Hi. You're at my blog where we mess with poetry. It's about what I know - life at sea, family, work, the searching, people and the sometimes quirky side to existance. Also study of those who have influenced me - Australians - Slessor, Bruce Dawe, Robert Gray, Lehman, and others - Robert Service, John Masefield, Elizabeth Bishop, Auden, Kipling, William Carlos Williams, Bukowski. Hey, so welcome and just drift.
Wednesday, 3 April 2013
W. H. Auden - expressing grief.
W. H. Auden
bloggers – whoever’s out there; I’m back, and it’s been a hell of a time away,
and I feel I’ve been away for longer than intended.First I took a two week holiday break to Cambodia – got
some good notes for material I can work up while it’s still fresh in my
memory.I also relaxed away enough time lazing
beside hotel pools to almost finish reading a biography novel on one of our contemporary
Australian poets, Les Murray, so I’m up on how he got to where he is, and it
gives me a new perspective on poems of his that I love.I will post them later.
flying back into Sydney on an orange dawn, back into what I think is normalcy,
Monday morning, unravelling myself from head-phone cords, breakfast tray
plastic, pillow, magazine paper litter stuffed into the seat pocket – and not
knowing that Ernie (my step-father) had died in hospital just hours before we were
due to land – probably at that time, I keep thinking, when cabin lights were
dimmest, crew having disappeared for the night; and I’m surprised to find ‘The Life of Pi’ a very satisfying
my mind is clamouring for all the poetries of grief – the Psalms, oh if I could
remember the Psalms, ‘yeah though I walk
through the valley of death …..’;Dylan Thomas, ‘do not go gentle
into that good night …….’.But for
rest and reflection in a fair dinkum, down to earth expression I had to turn to
Wystan Hugh Auden’s, ‘Funeral Blues’.This is one of my favourite poems.To me it speaks in a language of earthiness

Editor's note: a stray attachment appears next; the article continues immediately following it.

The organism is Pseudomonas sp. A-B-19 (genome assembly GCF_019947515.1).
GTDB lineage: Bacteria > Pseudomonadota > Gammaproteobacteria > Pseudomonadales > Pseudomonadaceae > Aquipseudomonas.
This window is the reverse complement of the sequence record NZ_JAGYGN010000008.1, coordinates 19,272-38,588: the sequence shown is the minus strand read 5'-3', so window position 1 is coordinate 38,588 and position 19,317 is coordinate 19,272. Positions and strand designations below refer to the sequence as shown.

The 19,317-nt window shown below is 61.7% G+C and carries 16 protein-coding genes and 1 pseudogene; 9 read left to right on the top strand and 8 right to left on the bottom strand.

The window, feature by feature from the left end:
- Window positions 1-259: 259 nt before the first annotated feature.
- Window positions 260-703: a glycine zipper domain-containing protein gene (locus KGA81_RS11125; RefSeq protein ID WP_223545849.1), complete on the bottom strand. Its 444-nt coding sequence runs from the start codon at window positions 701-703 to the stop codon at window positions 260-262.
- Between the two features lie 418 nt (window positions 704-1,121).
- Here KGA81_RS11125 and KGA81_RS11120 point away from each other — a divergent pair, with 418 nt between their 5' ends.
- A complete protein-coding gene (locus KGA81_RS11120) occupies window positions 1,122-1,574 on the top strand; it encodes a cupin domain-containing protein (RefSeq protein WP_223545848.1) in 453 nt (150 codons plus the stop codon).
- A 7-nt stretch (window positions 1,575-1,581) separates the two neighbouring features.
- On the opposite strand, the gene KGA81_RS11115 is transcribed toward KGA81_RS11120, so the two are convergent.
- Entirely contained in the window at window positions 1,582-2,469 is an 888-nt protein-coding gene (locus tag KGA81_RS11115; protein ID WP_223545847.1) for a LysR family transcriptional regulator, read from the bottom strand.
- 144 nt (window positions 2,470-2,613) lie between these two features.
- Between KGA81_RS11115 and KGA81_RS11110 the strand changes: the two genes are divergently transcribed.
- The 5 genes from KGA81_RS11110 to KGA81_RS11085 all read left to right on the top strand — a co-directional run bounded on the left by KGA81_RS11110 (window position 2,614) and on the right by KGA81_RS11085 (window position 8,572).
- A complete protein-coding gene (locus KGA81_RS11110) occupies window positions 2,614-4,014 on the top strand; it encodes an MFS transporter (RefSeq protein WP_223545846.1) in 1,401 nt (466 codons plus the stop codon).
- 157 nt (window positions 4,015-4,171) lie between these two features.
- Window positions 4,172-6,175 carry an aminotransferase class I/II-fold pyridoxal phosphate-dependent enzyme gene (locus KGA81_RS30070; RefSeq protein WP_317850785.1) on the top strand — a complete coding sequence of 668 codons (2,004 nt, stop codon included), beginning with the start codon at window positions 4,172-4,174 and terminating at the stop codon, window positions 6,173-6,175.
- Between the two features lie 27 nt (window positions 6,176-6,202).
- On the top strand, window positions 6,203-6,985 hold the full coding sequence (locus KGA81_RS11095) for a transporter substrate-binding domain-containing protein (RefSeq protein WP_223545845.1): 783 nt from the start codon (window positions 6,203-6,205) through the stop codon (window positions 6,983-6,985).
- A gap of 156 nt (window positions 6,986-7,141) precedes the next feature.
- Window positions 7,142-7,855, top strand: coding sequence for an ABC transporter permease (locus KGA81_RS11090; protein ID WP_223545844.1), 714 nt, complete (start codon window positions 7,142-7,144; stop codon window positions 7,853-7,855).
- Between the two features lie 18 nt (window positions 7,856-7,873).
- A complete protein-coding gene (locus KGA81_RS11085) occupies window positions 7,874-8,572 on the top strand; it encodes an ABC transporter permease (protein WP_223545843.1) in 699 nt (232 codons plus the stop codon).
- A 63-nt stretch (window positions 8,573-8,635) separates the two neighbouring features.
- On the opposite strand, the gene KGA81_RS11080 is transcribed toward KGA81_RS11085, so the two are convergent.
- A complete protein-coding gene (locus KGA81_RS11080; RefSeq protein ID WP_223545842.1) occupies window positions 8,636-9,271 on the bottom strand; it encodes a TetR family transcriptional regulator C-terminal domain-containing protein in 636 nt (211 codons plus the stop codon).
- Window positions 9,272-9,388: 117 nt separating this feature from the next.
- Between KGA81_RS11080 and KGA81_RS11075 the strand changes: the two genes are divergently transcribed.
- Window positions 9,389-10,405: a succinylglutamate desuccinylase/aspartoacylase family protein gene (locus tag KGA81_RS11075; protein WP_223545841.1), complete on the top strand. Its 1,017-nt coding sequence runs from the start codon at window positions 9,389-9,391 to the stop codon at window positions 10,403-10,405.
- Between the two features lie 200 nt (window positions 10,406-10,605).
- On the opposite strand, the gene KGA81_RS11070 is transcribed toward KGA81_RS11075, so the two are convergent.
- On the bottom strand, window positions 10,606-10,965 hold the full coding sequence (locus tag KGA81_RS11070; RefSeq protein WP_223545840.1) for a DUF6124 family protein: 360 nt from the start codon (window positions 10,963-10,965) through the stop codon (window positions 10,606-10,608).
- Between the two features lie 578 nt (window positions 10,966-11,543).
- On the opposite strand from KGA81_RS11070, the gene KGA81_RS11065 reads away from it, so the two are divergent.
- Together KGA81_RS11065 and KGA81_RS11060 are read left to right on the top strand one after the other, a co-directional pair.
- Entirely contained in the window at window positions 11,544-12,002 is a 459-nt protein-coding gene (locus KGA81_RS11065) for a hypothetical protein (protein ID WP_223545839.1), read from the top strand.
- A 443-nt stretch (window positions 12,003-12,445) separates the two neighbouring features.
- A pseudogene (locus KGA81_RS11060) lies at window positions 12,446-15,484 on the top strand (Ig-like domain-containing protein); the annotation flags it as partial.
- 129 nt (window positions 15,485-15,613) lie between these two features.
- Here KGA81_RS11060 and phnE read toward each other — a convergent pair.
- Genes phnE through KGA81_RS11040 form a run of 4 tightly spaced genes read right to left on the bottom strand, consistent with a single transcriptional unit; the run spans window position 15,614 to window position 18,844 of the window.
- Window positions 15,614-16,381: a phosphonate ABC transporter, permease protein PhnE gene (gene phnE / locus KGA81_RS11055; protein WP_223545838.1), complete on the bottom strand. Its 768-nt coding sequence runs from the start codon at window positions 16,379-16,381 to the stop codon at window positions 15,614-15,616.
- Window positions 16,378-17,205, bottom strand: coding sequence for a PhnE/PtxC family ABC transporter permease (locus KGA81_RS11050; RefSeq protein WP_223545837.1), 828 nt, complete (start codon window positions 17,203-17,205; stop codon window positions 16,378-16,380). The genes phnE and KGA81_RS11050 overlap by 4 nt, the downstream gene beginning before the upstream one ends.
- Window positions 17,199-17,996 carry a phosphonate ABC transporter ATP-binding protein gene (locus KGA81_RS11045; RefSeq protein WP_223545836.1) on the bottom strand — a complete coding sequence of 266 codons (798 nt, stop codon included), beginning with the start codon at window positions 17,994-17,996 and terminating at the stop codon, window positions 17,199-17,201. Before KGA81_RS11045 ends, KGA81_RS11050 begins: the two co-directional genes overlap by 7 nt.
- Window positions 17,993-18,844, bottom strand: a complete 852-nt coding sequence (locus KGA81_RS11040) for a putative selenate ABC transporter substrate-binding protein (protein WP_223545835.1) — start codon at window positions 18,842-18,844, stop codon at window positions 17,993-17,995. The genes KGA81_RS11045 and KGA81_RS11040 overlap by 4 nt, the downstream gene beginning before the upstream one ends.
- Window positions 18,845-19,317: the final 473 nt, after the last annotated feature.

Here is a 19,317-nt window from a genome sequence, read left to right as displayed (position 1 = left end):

and simplicity, not flowery prose that can sometimes come out contrived in celebrant
will have to do your own research on who Auden was referring to when he wrote
this poem (written around 1936, 1938).Auden was a great English poet who left England
at the start of WWII to live in America
(controversy about him being a traitor, deserter, communist).He was one of a number of poets of his time
who established homosexual expression through their poetry.Some say ‘Funeral
Blues’ is addressed to a lover.
‘Stop all the clocks, cut off the telephone’
(W. H. Auden, 1907 - 1973)
Stop all the clocks, cut off the telephone,
Prevent the dog from barking with a juicy bone,
Silence the pianos and with muffled drum
Bring out the coffin, let the mourners come.
Let aeroplanes circle moaning overhead
Scribbling on the sky the message He Is Dead,
Put crepe bows round the white necks of the public doves,
Let the traffic policemen wear black cotton gloves.
He was my North, my South, my East and West,
My working week and my Sunday rest,
My noon, my midnight, my talk, my song;
I thought that love would last for ever: I was wrong.
The stars are not wanted now: put out every one;
Pack up the moon and dismantle the sun;
Pour away the ocean and sweep up the wood;
For nothing now can ever come to any good.
upon everybody quickly – the dead, and those left to mourn.It’s times like these that you stand as a
writer, you can support as a writer, you try to express as a writer.Sure, you can’t create on cue a brilliant
poem like, ‘stop all the clocks’, but
you’re more capable to summarise memory and grief for yourself and others.My influence from poets like Auden
is in, ‘Eulogy to Ernie’.
2013.Sunday, 17th March, 2013; cramped
and uncomfortable on Vietnam
Airways.And while we’re being thrust
through the stratosphere by jet pod turbine blades, fuselage insert plastic
flexing, cabin quiet; while all the organisation and research of the world
keeps a plane in the air, Ernie is dying.